We had expansion and growth for more than 10 years without a bust in sight. But it was high calorie, low protein rush... Yes a sugar high because behind all that booming was financial wizardry, not bricks and mortar. Or butter and guns (a 60’s phrase for making) which wasn't backed by the production of stuff or investment in education etc. It and the money was looking for innovation and the next big thing. It might just explain the wild valuations for Tesla and don’t get me started on crypto.
Tesla became the poster boy for a smart new technology company (the next Apple?). All that money looking for ‘the future’ piled in and more followed. Because money attracts money until of course it doesn’t. The markets were happy. Asset class inflation kept the investors happy. Then the pandemic.
The pandemic did a strange thing. It stopped the real economy. Politicians - scared for the first time - made sure that money kept flowing - not by interest rate deflation (there was no where else for rates to go actually) but they pushed cash into the hands of the electorate. Suddenly that other 88% of us.
The hand to mouth folks had cash to burn and no bars, restaurants and holidays to burn it on. They bought lots of refrigerators, home repairs, and invested too. Great right? Uh oh.
Now rather than asset class inflation (the kind where everyone (12%) feels richer we suddenly got real price inflation on goods. Top it off with Russia’s ‘awkward incursion’ and spiking gas prices and our boom goes bust. With a clickety clack the Fed suddenly remembers its primary purpose and hikes rates and the merry go round stops and its soup kitchens all around. No cotton candy to be found. Crypto down town!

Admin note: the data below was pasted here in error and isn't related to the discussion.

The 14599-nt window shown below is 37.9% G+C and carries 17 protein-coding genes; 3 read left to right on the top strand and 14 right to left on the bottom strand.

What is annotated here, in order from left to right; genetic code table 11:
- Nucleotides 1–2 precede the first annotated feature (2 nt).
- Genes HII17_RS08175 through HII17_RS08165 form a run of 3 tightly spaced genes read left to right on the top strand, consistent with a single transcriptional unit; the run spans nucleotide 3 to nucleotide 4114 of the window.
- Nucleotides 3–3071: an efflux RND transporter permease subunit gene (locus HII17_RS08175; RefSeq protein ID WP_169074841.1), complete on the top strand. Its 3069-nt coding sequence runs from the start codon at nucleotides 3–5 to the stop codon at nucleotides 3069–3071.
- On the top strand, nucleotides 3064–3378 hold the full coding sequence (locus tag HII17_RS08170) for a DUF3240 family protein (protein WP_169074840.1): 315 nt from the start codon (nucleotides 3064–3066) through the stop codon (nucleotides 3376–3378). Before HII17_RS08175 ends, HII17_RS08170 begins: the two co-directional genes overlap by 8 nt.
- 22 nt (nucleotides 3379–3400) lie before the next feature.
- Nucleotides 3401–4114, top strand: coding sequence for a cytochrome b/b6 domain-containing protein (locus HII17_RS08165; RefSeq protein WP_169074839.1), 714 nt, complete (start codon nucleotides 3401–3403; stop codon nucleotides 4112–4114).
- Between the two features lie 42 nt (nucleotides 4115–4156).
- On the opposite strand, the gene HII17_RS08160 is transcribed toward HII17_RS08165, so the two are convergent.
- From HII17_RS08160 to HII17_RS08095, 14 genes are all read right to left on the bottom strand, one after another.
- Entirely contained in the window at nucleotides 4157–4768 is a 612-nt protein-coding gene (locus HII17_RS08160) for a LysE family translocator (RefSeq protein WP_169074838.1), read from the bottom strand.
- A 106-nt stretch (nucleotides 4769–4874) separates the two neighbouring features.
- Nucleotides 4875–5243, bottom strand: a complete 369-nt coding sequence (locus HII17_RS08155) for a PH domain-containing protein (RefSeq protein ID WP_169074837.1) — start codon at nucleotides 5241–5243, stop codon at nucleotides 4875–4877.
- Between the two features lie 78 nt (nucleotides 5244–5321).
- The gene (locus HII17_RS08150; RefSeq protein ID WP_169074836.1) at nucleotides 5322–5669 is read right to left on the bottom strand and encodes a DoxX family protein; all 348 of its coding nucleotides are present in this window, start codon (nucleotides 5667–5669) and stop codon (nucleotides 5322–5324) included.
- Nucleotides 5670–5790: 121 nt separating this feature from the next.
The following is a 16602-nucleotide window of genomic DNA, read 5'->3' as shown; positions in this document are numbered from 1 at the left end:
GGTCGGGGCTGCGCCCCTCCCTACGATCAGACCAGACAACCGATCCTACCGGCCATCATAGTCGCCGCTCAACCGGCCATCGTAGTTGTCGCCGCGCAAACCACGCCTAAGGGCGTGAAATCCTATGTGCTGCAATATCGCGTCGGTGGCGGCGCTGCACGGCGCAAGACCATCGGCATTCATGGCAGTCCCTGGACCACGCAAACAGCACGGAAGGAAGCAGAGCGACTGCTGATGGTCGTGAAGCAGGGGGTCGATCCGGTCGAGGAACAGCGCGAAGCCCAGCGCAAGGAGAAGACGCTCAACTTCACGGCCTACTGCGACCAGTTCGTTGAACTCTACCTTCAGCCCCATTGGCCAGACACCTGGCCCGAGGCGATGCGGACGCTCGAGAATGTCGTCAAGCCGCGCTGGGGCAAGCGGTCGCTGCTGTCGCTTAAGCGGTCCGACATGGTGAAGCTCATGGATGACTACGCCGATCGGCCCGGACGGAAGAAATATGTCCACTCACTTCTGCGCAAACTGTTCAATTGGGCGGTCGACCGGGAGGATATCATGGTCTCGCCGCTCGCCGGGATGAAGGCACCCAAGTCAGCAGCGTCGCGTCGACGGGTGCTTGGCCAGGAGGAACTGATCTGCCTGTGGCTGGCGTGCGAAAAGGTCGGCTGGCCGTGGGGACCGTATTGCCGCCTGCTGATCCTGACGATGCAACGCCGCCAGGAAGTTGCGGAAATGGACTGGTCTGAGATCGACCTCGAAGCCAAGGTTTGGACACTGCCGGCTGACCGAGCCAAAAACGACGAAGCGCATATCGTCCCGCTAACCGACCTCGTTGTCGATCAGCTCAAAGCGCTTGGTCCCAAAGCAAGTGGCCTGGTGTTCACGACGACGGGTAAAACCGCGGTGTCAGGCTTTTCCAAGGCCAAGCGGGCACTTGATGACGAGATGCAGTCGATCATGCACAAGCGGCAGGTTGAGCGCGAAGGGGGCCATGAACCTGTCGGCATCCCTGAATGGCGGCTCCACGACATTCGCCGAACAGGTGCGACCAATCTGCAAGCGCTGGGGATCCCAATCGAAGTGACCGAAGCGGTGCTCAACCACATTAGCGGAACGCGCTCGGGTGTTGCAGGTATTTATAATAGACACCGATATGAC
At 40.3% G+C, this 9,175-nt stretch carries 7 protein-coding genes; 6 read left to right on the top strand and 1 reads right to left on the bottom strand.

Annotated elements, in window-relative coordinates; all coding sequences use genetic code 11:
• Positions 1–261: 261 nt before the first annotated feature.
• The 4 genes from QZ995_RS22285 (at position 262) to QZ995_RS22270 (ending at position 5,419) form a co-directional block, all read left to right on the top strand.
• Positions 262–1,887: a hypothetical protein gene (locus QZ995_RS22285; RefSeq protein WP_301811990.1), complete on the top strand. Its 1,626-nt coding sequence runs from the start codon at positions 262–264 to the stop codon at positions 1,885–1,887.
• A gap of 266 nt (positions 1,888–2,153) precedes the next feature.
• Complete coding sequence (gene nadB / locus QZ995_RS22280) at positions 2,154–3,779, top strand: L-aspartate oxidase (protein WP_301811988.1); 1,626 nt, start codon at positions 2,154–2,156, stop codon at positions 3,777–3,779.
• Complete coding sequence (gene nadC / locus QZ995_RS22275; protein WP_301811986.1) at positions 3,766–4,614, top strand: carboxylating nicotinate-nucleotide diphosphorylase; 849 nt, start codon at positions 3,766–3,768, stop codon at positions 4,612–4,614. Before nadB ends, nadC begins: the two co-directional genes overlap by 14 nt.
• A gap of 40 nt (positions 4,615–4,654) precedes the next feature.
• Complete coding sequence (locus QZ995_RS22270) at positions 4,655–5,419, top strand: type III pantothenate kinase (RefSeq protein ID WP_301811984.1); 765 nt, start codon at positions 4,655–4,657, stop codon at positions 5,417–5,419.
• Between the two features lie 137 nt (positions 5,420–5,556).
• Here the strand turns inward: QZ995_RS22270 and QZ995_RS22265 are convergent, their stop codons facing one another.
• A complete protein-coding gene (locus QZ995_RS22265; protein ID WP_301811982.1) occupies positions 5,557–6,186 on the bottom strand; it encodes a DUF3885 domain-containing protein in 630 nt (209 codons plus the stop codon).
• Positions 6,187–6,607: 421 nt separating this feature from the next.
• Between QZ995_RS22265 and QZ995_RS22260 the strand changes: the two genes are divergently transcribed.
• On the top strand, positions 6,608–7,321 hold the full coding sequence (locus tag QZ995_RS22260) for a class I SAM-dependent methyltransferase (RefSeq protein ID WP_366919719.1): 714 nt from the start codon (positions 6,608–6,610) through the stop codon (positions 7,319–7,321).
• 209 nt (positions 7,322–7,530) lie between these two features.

The fear now as we look around the sudden freeze and take stock is “exactly what did we build with all that money?” Did we just spend it on ubers and deliveroos? Did we take good advantage of that cheap money… beyond a cyrpto bath. Are we richer for it?
And where are the big government investments that could bring us forward. After all, our infrastructure is buckling. In the past, after such shocks, we could point to government action making possible big developments and movements. Actions that boosted strides in railroads in the 1800’s, roads and cars in the 1900’s and Bill Gates from then on.
After WWII the GI Bill - not this time. No power of the Internet developed here - we can’t even squeeze out a bit of 5G. Lots of stock buybacks, no reskilling of workers for jobs in the future, no factories built. Where is the investment in the economic impacts of the future. The R and D. Why didn't we?
Will it really ALL come from the private sector? If so, big government may as well get right out of the way! That’s the clarion call of so many except I don’t see any huge investments in renewables from the private sector. I see a lot of WeWorks and Ubers and crypto junk but just one Tesla. Tons of streaming services and entertainment hustles but where’s the big money in decarbonization technologies?
Is that really what we want??
Crash, cash, crash. Like a LeBron dribble we might end up dribbling right off a cliff - and I don’t mean a financial one this time…